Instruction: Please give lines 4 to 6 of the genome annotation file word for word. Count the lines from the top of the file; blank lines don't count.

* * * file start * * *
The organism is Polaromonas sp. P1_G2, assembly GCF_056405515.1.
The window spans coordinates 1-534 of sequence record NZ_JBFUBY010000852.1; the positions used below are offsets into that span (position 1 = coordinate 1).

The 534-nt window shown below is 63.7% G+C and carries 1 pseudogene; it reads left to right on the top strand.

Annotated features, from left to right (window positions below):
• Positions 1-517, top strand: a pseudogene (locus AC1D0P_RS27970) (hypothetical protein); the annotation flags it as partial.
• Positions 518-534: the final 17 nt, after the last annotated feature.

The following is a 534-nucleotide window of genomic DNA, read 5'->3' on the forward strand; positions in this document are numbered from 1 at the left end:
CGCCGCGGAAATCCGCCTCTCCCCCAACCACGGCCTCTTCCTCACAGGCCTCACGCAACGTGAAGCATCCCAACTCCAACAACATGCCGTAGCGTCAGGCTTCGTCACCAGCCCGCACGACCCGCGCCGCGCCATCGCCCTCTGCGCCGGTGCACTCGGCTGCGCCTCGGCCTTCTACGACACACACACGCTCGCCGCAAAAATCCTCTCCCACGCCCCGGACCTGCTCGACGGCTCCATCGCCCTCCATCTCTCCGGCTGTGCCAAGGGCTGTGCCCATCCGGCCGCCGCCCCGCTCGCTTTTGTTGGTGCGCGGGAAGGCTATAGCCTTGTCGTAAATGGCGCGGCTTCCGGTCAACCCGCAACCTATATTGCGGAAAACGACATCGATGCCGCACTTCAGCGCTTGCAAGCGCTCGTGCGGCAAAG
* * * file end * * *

Annotated features, from left to right (window positions below):
• Positions 1-517, top strand: a pseudogene (locus AC1D0P_RS27970) (hypothetical protein); the annotation flags it as partial.
• Positions 518-534: the final 17 nt, after the last annotated feature.